Despite a proliferation of breweries not seen in this country since before Prohibition, today’s beer market is filled with one-note beers. Bitter. Watery. Malty. Yeasty.
There’s nothing wrong with a good India pale ale, but there’s no shortage of them, either. With thousands of IPAs saturating the market, it can be easy to mistake craft beer for “hoppy” beer. It can take some digging to realize that not all well-crafted beers are bracingly bitter.
At the other end of this spectrum are easy-drinking wheat beers like Blue Moon and Shock Top Belgian White. They eschew any attempt at bitter for banana notes and light spice. Again, the range on the palate is limited.
As I continue my beer journey, I realize that the best ones keep me guessing. To make Troublesome, Chicago’s Off Color Brewing takes “a somewhat uninteresting wheat beer” and blends it with a sour beer described as “an overly acidic and funky beer fermented solely with lactobacillus,” a bacterial spoiler. After blending the two, Off Color adds coriander and salt “to create a mild, lemony tartness and a fuller sensation of mouthfeel.”
Troublesome is a beer of the Gose style, an unfiltered wheat brew made with a majority of wheat malt with salt added. At 4.5 percent alcohol by volume and 10 international bitterness units, it is decidedly not an IPA. It also ends up a long way from “somewhat uninteresting.”
My single bottle pours a cloudy, pale yellow into the glass. The aroma doesn’t overwhelm, but sniff hard and long enough and you’ll get some grassy, spring-like notes as well as orange peel.
Based on smell alone, my best guess on what this beer will taste like falls somewhere between “yummy” and “not quite sure.” It takes a few sips to figure it out. This is a wheat beer, but not one where yeast or citrus overpowers. Sour lemon, pepper, and farmhouse basement funk float in an effervescent bath. The beer is only slightly tart, which I love, balancing out the sweet and spicy character of the ingredients. There is plenty interesting about this beer on the palate despite it not being a hop head’s dream. More and more, these are the beers I like to drink.
Berkshire Bourbon: Sheffield’s Berkshire Mountain Distillers is collaborating with craft brewers around the country to release batches of limited-edition, cask-finished bourbon. Owner and distiller Chris Weld takes recently emptied beer barrels and adds his Berkshire Bourbon. The bourbon itself is four years old and will sit for four to nine months more in the barrel.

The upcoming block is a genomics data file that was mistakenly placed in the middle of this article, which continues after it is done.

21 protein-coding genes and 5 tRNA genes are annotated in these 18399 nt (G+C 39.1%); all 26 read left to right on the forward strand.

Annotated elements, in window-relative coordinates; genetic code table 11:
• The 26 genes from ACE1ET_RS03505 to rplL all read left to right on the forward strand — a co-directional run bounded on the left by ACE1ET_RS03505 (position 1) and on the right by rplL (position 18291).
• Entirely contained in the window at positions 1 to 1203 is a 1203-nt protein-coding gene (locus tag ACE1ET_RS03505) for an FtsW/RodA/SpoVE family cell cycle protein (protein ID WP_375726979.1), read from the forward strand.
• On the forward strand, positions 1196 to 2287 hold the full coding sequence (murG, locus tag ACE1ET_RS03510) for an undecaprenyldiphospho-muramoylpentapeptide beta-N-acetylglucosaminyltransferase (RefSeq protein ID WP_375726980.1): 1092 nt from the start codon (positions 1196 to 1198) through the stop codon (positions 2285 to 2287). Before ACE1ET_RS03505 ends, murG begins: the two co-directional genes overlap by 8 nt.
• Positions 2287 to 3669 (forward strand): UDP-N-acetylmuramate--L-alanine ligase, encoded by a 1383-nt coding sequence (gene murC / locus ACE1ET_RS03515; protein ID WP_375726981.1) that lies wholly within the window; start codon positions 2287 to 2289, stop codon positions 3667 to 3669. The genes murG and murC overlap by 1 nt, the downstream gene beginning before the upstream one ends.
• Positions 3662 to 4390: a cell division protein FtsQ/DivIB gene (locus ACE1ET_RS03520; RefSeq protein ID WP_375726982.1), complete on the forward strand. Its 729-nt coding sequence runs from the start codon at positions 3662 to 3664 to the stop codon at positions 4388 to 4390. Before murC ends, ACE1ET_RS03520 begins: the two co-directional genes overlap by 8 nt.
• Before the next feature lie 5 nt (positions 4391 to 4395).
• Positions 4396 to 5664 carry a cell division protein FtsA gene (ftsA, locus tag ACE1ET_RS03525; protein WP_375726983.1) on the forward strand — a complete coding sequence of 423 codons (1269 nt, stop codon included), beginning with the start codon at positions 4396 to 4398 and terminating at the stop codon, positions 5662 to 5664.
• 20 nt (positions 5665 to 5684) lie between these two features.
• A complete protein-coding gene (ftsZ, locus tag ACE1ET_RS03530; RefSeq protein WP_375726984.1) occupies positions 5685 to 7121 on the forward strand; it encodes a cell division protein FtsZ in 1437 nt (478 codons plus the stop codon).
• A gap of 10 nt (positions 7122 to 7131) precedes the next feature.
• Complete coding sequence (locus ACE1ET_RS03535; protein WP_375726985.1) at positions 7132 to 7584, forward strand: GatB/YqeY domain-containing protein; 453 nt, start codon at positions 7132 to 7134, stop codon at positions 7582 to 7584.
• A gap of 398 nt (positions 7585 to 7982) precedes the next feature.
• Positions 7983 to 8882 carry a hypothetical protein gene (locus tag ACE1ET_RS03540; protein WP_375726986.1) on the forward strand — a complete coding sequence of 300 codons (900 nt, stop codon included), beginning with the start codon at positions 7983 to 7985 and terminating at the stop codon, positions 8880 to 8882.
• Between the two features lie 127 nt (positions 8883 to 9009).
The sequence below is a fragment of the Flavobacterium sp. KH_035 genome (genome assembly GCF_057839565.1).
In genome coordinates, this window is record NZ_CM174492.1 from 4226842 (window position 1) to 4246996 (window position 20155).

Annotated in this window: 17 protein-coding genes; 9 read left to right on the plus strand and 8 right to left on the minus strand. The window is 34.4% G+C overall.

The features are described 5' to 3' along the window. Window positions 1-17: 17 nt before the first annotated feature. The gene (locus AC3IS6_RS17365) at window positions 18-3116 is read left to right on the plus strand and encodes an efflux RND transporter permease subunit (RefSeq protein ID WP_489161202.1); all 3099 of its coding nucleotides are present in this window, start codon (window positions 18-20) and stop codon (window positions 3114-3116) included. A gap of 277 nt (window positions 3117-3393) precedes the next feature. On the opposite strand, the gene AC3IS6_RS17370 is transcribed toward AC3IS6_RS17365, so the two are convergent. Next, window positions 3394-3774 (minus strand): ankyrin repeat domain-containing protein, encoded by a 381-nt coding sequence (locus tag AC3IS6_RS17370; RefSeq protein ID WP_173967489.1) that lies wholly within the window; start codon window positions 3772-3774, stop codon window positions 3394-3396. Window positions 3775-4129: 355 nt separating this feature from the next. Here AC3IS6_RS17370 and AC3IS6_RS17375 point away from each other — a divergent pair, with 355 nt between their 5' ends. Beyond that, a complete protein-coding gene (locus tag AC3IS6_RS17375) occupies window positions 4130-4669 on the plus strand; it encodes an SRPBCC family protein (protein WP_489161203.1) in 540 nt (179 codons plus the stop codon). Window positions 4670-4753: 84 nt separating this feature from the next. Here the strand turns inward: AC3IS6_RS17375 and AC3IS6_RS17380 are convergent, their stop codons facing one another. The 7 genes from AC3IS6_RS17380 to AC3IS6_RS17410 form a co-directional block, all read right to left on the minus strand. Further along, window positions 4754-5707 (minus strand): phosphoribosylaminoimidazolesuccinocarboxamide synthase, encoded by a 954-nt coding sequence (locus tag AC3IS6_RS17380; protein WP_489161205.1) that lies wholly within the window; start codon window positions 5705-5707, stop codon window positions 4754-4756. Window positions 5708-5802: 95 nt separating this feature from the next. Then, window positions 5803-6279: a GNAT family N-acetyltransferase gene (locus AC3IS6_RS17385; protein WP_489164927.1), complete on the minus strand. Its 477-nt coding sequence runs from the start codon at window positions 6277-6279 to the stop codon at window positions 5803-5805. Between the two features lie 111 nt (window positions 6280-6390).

“I’m a huge fan of craft beer and what the craft industry has done,” says Weld. “I think it’s brought a lot of new flavors into the arena.”
The distillery is collaborating with brewers from as far afield as Big Sky Brewing in Montana and as close as Boston’s Samuel Adams and New Hampshire’s Smuttynose. The Samuel Adams collaboration is special, using a barrel from the $200-a-bottle, spirit-like beer called Utopias.
I sampled the bourbon aged in the Utopias barrel. In addition to the expected bourbon-y vanilla, the dark fruit and sherry notes from the beer were subtle but present. This was brighter on the palate than any bourbon I’ve ever had.
“The project allowed me to work with a bunch of fun people, to take advantage of what they’ve done to influence our bourbon,” says Weld. “It’s nice to have a little fun thrown in the mix.”
I remain curious about the bourbons aged in barrels coming from hoppy beers like Smuttynose’s Durty, a brown IPA. Weld describes the spirits as “kind of floral and a bit bitter.” Patrons should be able to sample these whiskeys and more when Berkshire opens a new retail location in Sheffield this summer. The distillery, located at 356 South Main St., is expected to open in time for July Fourth weekend. Details at berkshire
Smuttynose change: Speaking of Smuttynose, the New Hampshire brewery is discontinuing Star Island Single and will introduce Vunderbar Pilsner and Bouncy House IPA as full-time offerings.
Trail launch parties: On May 9, the Massachusetts Brewers Guild and the Massachusetts Department of Agricultural Resources will be officially launching the newly created Massachusetts Craft Brewers Trail to the public. The trail will act as a guide to sampling the products of more than 60 breweries and brew pubs across the state. Launch parties will take place at five locations. Details at www.massbrewersguild.org.
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